The Grameen Foundation has worked in Sub-Saharan Africa for more than a decade by building relevant mobile-based solutions and increasing access to financial services. The current work focuses on delivering financial solutions and information services via mobile technology that target the rural poor, with a specific focus on agriculture, health, and livelihoods.
In Kenya, the Grameen Foundation is using mobile technology to improve access to financial services and information on agriculture. The model is to provide an e-warehouse initiative, in which the foundation is:
- Providing information to help smallholder maize farmers properly store their crops post-harvest
- Connect them to financial services and markets for final sale
The foundation is also working with Musoni Kenya, a microfinance institution that provides fully automated, mobile phone-based banking services. Musoni is the microfinance institution that provides a fully automated, mobile phone-based banking service that allows the bank’s clients to receive financing and make repayments over mobile phone.
In Uganda, the Grameen Foundation launched mobile technology work in Uganda in 2002 with Village Phone. In 2009, the foundation launched the Community Knowledge Worker initiative. Here is a breakdown:
- Serves farmers in remote communities through a network of peer advisers
- Combines mobile technology and human networks to help smallholder farmers get accurate, timely information to improve their businesses and livelihoods
The role of mobile technology is the cornerstone to the foundation’s work in Sub-Saharan Africa. All the programs run through the ability to use mobile technology, which in my opinion is a very good thing.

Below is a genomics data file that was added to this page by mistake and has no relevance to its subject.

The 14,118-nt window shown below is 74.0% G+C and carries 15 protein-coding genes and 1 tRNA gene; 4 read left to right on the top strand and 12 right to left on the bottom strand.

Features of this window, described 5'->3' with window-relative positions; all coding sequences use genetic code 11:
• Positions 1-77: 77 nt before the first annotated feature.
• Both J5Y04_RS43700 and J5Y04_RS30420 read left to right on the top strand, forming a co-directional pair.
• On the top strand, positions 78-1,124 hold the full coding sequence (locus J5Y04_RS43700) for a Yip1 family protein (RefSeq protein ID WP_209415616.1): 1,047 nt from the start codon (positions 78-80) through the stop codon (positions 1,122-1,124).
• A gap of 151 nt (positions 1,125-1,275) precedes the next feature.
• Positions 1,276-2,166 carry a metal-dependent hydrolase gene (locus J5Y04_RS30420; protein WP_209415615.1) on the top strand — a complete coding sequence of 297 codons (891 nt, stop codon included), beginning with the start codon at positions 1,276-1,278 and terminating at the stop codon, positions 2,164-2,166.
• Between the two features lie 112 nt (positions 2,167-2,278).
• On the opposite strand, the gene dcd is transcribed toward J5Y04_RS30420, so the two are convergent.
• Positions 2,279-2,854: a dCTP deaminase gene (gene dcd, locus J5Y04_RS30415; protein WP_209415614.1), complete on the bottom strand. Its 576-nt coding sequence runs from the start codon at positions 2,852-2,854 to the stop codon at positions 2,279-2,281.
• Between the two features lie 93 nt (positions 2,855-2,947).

KIVA is a non-profit organization with a mission to connect people through lending to alleviate poverty. The group works with field partners to provide an extensive network of microfinance organizations. Some countries where KIVA operates includes, but not limited to:
- Sierra Leone
Dambisa Moyo in Dead Aid, discusses three interlinked stages to make development happen. The three are:
- An economic plan which reduces a country’s reliance an aid year to year
- Cut back on expenditures and enforce rules of prudence and not live beyond its mean
- Strengthening of institutions
Moyo’s plan is very different from Sachs plan in The End of Poverty. Sachs plan includes globalization of everything from democracies to economic systems.
Poverty abroad can hurt the United States in many ways. Unrest in lesser developed countries can lead to violence within a country, sometimes resulting in civil war, and bringing the U.S. into the conflict. Terrorism is one major concern for the U.S. and world.
The following videos are TED talks discussing aid in Africa: